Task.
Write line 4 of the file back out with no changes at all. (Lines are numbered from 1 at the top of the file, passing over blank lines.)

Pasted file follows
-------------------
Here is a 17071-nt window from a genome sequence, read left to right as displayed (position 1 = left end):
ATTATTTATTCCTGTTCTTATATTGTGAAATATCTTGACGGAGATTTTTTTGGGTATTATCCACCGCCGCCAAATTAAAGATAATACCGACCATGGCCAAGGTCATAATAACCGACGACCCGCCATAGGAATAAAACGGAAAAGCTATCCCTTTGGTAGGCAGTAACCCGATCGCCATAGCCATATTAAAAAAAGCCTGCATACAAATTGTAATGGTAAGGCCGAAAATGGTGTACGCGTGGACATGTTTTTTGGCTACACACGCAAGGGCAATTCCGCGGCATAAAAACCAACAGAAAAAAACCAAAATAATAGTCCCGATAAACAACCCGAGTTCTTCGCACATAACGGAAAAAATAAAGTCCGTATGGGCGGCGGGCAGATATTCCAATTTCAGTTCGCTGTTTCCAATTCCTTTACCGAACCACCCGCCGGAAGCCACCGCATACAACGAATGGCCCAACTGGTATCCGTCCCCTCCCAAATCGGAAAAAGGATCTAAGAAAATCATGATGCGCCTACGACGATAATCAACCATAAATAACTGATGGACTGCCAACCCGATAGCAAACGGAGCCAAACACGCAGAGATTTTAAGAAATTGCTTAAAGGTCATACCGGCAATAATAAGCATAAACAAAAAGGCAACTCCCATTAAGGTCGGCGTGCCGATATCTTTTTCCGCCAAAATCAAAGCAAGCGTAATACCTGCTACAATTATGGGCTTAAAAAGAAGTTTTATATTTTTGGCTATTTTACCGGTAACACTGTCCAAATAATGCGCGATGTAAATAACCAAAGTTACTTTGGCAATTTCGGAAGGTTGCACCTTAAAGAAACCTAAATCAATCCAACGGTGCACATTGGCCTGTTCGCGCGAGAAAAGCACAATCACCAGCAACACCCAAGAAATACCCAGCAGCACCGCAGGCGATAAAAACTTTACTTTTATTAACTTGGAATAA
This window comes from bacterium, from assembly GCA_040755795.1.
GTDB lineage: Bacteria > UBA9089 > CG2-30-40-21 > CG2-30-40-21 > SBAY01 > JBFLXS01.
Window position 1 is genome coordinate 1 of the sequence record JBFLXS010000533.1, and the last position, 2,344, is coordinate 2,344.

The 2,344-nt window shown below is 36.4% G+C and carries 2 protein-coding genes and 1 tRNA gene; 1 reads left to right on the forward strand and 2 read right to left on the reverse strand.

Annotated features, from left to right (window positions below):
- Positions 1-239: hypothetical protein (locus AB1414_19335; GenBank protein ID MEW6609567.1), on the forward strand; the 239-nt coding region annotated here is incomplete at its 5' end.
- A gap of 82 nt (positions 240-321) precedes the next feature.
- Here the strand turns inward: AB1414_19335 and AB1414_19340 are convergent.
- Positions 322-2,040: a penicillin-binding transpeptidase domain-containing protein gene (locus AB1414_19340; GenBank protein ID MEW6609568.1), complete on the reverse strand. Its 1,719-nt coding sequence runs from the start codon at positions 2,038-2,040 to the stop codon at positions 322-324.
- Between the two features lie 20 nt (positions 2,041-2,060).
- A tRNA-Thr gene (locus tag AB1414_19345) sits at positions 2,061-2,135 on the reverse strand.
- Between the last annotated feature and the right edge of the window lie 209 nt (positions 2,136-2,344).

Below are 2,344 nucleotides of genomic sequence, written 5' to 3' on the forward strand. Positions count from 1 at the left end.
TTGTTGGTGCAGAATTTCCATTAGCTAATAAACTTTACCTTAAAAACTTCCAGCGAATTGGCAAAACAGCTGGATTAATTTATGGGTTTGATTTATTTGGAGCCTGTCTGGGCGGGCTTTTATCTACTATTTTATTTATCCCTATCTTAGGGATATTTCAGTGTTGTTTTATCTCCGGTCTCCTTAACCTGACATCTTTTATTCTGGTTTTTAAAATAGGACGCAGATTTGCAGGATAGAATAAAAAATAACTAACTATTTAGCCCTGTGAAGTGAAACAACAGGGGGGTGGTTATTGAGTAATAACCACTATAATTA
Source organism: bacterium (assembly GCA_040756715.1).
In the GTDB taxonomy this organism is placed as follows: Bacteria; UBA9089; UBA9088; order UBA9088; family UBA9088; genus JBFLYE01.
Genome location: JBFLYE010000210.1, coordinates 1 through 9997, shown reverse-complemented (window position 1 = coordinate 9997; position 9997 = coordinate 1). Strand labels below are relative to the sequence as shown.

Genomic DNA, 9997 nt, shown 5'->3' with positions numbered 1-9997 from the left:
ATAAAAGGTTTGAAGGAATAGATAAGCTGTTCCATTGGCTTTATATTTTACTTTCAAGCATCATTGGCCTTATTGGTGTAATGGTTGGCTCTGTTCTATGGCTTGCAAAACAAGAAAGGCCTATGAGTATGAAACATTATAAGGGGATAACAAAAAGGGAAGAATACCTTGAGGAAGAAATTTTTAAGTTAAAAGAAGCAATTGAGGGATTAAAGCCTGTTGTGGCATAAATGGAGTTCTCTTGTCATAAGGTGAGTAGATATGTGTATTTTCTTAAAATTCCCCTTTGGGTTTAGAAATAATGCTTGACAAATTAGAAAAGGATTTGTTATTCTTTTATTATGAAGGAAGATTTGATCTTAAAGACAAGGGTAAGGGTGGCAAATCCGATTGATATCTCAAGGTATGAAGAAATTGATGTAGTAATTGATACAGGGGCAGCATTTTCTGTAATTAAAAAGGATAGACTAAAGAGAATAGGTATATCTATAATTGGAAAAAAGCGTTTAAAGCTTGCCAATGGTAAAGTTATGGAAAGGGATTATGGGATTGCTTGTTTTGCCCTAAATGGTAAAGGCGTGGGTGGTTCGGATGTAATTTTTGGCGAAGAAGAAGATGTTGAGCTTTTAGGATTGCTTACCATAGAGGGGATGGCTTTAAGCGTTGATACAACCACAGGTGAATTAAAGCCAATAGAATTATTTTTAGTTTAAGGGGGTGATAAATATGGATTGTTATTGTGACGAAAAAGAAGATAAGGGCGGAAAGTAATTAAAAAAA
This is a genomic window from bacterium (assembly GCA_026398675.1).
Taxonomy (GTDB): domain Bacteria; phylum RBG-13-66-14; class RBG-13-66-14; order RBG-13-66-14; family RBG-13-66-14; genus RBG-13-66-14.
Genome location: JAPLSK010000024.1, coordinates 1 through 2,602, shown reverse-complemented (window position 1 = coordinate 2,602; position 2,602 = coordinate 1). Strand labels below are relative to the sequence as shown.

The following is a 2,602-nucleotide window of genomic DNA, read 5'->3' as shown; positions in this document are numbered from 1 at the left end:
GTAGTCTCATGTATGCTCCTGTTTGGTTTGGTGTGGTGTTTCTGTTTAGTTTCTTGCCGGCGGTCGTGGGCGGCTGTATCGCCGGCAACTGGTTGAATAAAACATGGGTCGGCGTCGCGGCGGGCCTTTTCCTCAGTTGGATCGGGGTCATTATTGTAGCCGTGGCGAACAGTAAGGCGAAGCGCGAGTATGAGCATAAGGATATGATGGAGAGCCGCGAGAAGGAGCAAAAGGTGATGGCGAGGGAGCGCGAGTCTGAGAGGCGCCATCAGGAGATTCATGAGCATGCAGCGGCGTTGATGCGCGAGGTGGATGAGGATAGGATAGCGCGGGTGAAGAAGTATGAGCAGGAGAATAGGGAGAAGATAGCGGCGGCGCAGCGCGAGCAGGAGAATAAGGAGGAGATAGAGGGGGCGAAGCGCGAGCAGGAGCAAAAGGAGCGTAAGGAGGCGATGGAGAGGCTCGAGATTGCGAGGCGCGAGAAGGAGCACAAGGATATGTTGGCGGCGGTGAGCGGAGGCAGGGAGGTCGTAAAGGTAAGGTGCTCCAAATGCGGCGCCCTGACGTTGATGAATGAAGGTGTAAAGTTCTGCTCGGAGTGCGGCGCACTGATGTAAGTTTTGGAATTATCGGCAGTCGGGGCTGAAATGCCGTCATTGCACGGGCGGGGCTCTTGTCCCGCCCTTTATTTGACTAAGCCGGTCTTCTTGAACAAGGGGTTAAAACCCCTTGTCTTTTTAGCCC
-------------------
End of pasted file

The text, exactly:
GTDB lineage: Bacteria > UBA9089 > CG2-30-40-21 > CG2-30-40-21 > SBAY01 > JBFLXS01.